Circa mid-1990s, Bagnall No.401 undergoing a repaint in the workshop, in the background is visiting LNER J27 (NER P3) No.65894 which is up on blocks for overhaul
Thursday, 9 July 2020
Saturday, 4 July 2020
Today's history lesson - Ashington Coal Company No.5:
Ashington was once proudly proclaimed as the largest pit village in the world, to serve it and the surrounding collieries was the largest private system in Northumberland if not the North East. In 1939 Ashington Coal Company No.5 was delivered by Peckett and Sons as works No.1970, along with her sister No.6 (No.1971), both carrying the Peckett works green livery. They were taken under the wing of the National Coal Board on Vesting Day 1947, but remained on the Ashington system, receiving a repaint into NCB blue at around this time.
|Ashington No.5 with Ashington No.40, this locomotive is now based at the Weardale Railway, currently undergoing overhaul|
The Coal Board began to dieselise its Northumberland systems in 1969, at this point No.5 was sold to the North Norfolk Railway. Being based here until 1991 and then returning to the North East. She steamed until 1996 before being withdrawn and then returning to steam in 2010 following an overhaul. She was a key part of our operating fleet for many years before being withdrawn again in early 2019 for a mechanical overhaul.
|Ashington No.5 at the North Norfolk Railway, early 1990s. Sporting her mustard yellow livery|
Friday, 3 July 2020
|This evening volunteers have been busy re-fitting 401s left-hand side connecting rod and return crank|
|Connecting rod successfully fitted as well as the return crank and return crank rod, Michael here is tightening the return crank to the crank pin. The rods were removed for maintenance and to allow easier access to the wheels during painting|
Thursday, 2 July 2020
Throwback to sometime in the early 1990s, visiting Class 24 loco No.97201 (D5061) with the tool van, parcel van and brake van en route to Percy Main. This Class 24 is currently based at the North Yorkshire Moors Railway where it is stored awaiting overhaul.
Wednesday, 1 July 2020
Sunday, 28 June 2020
|Work is progressing well on the brake van, whilst awaiting some materials to carry out repair work on the roof, Richard has fitted the north end windows. In this photo, he is applying masking tape around their edges to finish off painting|
|The running boards on this side have been removed for replacement and frame painting|
|All axleboxes have had their underkeeps dropped off so the underkeep pads and journals can be inspected|
|Rob applying a second topcoat to various bits on 401 after they have been sanded back, here Rob is painting the RHS sandbox|
|The front buffer beam has also had its first topcoat followed by a light sanding back ready for another coat|
Saturday, 27 June 2020
The North Eastern Railway absorbed the Blyth and Tyne railway in 1894, by doing so it not only removed a thorn from its side, but it also gained a second route to Tynemouth. The former B&T was connected to the NER and a new station added at Tynemouth as well as various other upgrades. By 1900 however electric trains had drawn traffic away from the railway and receipts were dropping.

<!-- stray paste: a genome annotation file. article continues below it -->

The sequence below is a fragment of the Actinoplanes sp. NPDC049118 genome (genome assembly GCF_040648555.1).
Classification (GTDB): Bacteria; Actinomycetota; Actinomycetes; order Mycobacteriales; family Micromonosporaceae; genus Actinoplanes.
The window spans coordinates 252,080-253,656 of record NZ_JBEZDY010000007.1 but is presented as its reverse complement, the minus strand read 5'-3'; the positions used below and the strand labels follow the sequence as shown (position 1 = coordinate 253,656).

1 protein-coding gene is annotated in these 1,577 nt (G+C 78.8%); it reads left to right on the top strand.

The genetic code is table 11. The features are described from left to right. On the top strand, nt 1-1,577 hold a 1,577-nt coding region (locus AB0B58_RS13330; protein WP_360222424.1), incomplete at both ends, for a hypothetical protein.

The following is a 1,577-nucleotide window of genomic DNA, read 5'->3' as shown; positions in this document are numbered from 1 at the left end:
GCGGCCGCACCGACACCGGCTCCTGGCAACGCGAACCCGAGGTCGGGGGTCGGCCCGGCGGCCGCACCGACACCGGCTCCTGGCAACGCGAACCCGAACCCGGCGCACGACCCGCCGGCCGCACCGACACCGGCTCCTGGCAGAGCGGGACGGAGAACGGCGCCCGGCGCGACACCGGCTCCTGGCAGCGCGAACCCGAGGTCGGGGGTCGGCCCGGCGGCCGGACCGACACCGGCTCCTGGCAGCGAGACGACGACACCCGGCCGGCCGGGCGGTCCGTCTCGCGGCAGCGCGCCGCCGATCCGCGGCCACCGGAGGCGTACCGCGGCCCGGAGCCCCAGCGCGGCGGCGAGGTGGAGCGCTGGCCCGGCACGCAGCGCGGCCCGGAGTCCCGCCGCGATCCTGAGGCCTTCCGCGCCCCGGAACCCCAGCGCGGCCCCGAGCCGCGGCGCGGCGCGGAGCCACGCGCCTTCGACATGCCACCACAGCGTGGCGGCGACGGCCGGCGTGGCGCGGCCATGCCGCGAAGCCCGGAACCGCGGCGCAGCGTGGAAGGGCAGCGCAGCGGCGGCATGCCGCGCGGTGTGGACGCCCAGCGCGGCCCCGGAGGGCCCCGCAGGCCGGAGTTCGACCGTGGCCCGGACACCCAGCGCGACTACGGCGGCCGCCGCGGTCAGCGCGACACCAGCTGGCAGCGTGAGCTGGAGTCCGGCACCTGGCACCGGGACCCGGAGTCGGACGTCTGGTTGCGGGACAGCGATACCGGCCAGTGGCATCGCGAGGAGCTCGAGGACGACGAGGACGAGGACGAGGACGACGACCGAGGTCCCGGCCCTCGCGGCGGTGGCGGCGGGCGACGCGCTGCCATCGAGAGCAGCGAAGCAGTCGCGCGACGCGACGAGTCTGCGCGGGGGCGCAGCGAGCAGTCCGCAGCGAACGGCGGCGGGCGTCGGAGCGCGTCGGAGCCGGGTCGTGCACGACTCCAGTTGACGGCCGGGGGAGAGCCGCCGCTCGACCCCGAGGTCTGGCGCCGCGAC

The NER agreed to electrify the Tyneside loop (Newcastle to the coast, plus the Riverside branch) using the electrified rail or third rail method. This opened in 1904 becoming the first electrified passenger service in Britain (despite claims by the Lancashire & Yorkshire Railway, which actually opened a month later).
The service was a huge success, winning back considerable traffic. 1918 saw a devastating fire at the car sheds, damaging much of the fleet, so replacement vehicles were built by the NER. In 1938 the line to South Shields was electrified by the LNER. The original stock was replaced with newer units by the LNER (none of which survive) and finally, British Rail brought in the third generation.
These units lasted just 12 years, with the decision in 1963 to abandon the electric trains due to increased running costs. South Shields went over to diesel in 1963, the rest in 1967. This again saw a huge decline in passenger numbers. Leasing to the creation of the Metro in 1971.
Of the Tyneside electrics there are just two surviving units. One British rail unit is currently under restoration at the Battlefield Line, in the care of the Suburban Electric Railway Association. The other is a Motor Parcel Van built-in 1904, the last original unit. This van was used for moving parcels and light goods (including fish from the Cullercoats fishwives) to Newcastle.
Our van, No.3267, was built at York and was known as a Motor Luggage Van. It was designed to move freight at the same speed as the electric passenger trains and avoid delaying the services. It was withdrawn in August 1937 and converted into a de-icing van. It used compressed air to feed de-icer onto the electric third rail, they were pushed by a loco at 15mph and carried enough solution to complete the 90 mile circuit.
She continued in this role until March 1966, when as the last surviving NER electric from the Tyneside loop, she was preserved as part of the national collection. Before moving first on loan to Monkwearmouth, then Middle Engine Lane where it is still based.
|No.3267 in the museum, 2013|
Ian S Carr
Friday, 26 June 2020
Yesterday, volunteers Tom, Steve, Richard and Michael spent the day removing the front and back rolls as well as the headstock off the roller
|The 'before' shot|
|The front of the barrel was jacked and packed to lift the headstock clear of the pivot pin, once it was cleared we carefully dragged it out using the tractor and packed it on the hardstand|
|Front roll off|
|For the back rolls we jacked and packed under the foundation ring to lift the rolls off the ground. Then, using the a-frame, we pulled the rolls from the axle and dragged them back clear|
|Headstock removed after a bit of a battle with the nuts and bolts|